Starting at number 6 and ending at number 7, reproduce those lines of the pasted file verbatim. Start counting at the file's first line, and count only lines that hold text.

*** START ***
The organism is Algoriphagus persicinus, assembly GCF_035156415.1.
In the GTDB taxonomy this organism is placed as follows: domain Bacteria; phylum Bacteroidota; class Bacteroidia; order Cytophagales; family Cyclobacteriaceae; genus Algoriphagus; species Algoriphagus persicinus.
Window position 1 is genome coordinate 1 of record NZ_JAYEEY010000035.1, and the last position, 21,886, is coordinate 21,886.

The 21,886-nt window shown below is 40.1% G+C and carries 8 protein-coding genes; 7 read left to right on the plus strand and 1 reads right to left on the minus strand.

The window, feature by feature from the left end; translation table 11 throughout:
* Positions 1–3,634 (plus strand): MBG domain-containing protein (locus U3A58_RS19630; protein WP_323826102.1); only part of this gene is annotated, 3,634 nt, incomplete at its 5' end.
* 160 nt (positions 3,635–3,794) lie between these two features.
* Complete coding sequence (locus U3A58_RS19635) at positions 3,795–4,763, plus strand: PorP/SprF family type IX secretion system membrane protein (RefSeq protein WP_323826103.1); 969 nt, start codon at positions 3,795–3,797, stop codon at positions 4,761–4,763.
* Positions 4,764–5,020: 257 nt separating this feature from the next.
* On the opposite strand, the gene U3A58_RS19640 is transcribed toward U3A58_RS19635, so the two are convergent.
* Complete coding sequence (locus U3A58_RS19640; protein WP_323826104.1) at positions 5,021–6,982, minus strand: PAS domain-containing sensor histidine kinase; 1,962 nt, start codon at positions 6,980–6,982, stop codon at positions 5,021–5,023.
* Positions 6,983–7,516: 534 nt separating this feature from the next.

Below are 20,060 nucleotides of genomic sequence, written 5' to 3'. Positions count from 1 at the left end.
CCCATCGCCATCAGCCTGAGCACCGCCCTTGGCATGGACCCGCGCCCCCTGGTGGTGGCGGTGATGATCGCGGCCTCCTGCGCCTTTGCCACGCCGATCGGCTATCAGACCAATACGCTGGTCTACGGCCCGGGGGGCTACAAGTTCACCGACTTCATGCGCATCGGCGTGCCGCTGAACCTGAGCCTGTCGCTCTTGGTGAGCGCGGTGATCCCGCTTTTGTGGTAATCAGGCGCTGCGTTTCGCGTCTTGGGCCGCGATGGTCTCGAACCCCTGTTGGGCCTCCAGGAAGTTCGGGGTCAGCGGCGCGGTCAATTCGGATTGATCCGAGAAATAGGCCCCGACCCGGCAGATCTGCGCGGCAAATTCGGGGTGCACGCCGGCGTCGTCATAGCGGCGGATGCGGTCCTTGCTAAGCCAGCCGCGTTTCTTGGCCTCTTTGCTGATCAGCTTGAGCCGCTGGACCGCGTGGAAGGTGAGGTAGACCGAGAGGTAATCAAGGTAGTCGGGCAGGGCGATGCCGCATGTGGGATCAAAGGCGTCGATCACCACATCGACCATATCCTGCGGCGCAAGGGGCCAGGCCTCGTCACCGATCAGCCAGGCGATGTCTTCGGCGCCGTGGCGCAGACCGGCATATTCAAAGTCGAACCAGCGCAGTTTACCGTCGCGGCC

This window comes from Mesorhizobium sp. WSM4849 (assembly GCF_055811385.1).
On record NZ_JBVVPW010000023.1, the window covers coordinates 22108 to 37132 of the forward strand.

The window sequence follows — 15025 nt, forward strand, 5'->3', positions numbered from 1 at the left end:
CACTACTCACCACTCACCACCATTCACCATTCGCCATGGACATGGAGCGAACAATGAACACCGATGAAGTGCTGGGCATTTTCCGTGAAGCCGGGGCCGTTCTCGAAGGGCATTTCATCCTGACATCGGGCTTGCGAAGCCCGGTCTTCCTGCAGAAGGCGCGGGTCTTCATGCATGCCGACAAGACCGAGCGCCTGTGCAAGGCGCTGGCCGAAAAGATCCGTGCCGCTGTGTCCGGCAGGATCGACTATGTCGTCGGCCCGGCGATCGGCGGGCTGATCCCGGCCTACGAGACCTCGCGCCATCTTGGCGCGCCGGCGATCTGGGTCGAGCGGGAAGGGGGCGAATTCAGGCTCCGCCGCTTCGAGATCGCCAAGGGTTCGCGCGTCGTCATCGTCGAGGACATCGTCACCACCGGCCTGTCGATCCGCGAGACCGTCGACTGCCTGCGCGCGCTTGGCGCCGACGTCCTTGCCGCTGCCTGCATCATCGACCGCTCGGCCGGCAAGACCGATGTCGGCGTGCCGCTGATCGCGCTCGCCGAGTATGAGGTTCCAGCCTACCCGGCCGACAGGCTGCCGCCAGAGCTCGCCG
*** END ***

* Positions 1–3,634 (plus strand): MBG domain-containing protein (locus U3A58_RS19630; protein WP_323826102.1); only part of this gene is annotated, 3,634 nt, incomplete at its 5' end.
* 160 nt (positions 3,635–3,794) lie between these two features.